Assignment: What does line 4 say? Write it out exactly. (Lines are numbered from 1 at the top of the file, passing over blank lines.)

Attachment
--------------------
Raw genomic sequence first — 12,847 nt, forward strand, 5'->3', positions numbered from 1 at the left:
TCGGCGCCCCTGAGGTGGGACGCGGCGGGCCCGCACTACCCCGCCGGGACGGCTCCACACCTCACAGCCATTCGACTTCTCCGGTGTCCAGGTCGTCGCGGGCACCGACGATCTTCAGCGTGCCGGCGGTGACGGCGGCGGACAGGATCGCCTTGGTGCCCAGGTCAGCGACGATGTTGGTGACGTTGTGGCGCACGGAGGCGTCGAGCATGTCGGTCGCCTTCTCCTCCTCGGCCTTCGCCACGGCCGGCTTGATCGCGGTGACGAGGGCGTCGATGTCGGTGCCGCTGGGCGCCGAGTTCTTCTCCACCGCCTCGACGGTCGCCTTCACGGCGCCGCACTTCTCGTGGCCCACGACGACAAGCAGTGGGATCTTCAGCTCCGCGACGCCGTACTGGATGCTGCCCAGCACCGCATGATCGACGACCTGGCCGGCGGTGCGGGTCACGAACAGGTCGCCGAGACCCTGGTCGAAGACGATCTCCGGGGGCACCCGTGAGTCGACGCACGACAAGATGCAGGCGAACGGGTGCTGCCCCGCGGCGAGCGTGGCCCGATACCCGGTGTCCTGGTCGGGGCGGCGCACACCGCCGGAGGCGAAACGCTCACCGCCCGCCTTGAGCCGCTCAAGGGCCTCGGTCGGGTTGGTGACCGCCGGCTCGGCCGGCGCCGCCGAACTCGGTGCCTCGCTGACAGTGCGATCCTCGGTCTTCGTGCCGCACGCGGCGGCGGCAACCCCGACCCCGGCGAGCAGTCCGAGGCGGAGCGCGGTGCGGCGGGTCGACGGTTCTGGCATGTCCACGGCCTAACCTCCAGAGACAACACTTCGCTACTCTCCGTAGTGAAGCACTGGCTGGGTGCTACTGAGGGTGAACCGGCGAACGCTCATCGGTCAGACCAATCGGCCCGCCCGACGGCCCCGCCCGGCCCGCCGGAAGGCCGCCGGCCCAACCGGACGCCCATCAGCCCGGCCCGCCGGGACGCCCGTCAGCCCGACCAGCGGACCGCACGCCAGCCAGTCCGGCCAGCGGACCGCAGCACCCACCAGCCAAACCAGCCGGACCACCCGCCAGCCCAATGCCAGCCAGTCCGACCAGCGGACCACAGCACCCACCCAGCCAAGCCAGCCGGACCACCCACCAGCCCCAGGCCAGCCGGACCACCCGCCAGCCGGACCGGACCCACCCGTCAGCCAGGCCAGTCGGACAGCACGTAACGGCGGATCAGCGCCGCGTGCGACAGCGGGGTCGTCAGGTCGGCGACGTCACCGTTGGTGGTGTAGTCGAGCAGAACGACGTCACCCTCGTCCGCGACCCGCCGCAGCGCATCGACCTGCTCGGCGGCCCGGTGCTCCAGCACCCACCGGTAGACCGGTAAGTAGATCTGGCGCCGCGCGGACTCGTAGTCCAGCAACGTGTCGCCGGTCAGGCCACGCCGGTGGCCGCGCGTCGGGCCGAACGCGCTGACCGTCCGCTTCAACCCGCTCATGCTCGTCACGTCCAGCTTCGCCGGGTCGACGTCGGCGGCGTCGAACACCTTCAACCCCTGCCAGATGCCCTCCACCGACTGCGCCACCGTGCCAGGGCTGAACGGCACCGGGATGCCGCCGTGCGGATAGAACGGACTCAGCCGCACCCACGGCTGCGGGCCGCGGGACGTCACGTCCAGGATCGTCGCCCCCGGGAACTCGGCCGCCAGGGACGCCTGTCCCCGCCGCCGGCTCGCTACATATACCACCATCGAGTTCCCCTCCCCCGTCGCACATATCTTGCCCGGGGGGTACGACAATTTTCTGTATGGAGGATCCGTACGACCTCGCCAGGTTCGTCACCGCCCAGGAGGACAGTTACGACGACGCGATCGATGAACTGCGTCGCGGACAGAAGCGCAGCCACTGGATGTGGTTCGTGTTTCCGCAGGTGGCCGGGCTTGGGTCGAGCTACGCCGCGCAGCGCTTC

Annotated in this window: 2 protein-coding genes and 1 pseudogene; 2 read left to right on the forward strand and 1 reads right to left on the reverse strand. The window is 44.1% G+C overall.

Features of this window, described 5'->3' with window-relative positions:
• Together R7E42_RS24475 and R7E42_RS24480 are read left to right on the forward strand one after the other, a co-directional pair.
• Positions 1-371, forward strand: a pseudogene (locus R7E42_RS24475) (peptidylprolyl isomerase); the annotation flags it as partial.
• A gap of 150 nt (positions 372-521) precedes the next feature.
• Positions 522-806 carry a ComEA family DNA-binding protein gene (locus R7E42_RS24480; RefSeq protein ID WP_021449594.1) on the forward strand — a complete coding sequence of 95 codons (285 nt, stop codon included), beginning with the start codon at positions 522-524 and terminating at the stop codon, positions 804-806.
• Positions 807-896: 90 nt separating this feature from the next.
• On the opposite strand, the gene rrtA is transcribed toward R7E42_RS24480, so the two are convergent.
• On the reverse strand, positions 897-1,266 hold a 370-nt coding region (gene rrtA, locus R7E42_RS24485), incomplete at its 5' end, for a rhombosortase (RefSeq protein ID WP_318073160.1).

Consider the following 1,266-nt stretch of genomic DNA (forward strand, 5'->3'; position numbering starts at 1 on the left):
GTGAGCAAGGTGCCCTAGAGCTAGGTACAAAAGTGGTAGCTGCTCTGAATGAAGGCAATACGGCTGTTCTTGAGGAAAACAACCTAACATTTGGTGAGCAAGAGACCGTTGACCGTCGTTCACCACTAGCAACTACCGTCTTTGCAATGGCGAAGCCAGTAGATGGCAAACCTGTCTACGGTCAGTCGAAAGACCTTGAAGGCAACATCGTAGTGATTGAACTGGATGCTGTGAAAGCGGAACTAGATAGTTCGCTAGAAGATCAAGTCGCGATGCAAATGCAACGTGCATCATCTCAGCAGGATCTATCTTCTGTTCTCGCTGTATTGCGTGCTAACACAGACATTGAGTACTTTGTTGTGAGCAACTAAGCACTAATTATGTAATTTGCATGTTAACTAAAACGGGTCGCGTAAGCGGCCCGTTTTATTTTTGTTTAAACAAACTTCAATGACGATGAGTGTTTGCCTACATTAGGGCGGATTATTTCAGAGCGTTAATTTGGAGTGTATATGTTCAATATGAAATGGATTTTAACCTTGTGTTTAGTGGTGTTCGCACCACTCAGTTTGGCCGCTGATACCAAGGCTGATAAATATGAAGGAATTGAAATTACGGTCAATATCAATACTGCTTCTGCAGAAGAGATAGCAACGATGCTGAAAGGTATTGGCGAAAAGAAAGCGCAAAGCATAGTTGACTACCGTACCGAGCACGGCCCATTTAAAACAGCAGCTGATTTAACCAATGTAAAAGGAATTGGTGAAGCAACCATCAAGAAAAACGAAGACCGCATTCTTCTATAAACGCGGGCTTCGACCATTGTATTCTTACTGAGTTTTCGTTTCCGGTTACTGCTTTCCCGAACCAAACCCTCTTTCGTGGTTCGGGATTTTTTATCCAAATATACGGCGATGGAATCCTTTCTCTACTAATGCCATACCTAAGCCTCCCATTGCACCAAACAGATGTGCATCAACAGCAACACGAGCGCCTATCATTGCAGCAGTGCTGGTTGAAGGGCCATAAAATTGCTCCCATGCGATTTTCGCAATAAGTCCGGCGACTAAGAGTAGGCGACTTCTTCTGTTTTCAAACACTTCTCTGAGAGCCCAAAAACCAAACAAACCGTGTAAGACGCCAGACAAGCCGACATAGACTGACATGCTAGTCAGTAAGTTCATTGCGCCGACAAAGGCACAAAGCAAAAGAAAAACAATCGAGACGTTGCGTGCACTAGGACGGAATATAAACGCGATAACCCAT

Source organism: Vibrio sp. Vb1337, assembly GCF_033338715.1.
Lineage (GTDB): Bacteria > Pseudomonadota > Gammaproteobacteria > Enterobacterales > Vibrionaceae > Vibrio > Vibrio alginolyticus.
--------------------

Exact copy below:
Features of this window, described 5'->3' with window-relative positions: